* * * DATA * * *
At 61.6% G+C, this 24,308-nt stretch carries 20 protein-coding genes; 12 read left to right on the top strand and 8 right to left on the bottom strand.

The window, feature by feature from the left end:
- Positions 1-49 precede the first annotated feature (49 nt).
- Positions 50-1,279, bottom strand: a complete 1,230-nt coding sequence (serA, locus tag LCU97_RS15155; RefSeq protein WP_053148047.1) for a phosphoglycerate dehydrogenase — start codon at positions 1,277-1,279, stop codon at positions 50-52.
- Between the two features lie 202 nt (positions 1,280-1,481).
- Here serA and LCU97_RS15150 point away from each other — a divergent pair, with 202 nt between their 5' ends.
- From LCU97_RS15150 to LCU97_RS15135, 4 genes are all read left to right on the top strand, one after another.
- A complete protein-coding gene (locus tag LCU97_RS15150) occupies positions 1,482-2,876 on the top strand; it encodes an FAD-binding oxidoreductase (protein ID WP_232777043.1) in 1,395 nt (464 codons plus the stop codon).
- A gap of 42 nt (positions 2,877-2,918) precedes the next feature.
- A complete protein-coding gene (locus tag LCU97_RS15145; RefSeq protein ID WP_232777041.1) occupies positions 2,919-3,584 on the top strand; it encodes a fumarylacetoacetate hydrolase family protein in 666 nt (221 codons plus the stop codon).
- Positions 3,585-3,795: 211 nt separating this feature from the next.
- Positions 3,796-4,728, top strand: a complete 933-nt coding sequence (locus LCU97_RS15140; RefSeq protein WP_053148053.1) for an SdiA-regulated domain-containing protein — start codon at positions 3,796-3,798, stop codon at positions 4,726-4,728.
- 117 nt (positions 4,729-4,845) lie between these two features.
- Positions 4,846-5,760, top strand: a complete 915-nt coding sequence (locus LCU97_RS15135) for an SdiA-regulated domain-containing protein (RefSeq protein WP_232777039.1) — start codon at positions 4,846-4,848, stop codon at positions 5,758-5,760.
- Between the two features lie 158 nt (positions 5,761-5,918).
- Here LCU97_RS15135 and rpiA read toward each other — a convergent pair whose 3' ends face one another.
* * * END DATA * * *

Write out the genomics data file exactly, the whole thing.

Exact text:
At 61.6% G+C, this 24,308-nt stretch carries 20 protein-coding genes; 12 read left to right on the top strand and 8 right to left on the bottom strand.

The window, feature by feature from the left end:
- Positions 1-49 precede the first annotated feature (49 nt).
- Positions 50-1,279, bottom strand: a complete 1,230-nt coding sequence (serA, locus tag LCU97_RS15155; RefSeq protein WP_053148047.1) for a phosphoglycerate dehydrogenase — start codon at positions 1,277-1,279, stop codon at positions 50-52.
- Between the two features lie 202 nt (positions 1,280-1,481).
- Here serA and LCU97_RS15150 point away from each other — a divergent pair, with 202 nt between their 5' ends.
- From LCU97_RS15150 to LCU97_RS15135, 4 genes are all read left to right on the top strand, one after another.
- A complete protein-coding gene (locus tag LCU97_RS15150) occupies positions 1,482-2,876 on the top strand; it encodes an FAD-binding oxidoreductase (protein ID WP_232777043.1) in 1,395 nt (464 codons plus the stop codon).
- A gap of 42 nt (positions 2,877-2,918) precedes the next feature.
- A complete protein-coding gene (locus tag LCU97_RS15145; RefSeq protein ID WP_232777041.1) occupies positions 2,919-3,584 on the top strand; it encodes a fumarylacetoacetate hydrolase family protein in 666 nt (221 codons plus the stop codon).
- Positions 3,585-3,795: 211 nt separating this feature from the next.
- Positions 3,796-4,728, top strand: a complete 933-nt coding sequence (locus LCU97_RS15140; RefSeq protein WP_053148053.1) for an SdiA-regulated domain-containing protein — start codon at positions 3,796-3,798, stop codon at positions 4,726-4,728.
- 117 nt (positions 4,729-4,845) lie between these two features.
- Positions 4,846-5,760, top strand: a complete 915-nt coding sequence (locus LCU97_RS15135) for an SdiA-regulated domain-containing protein (RefSeq protein WP_232777039.1) — start codon at positions 4,846-4,848, stop codon at positions 5,758-5,760.
- Between the two features lie 158 nt (positions 5,761-5,918).
- Here LCU97_RS15135 and rpiA read toward each other — a convergent pair whose 3' ends face one another.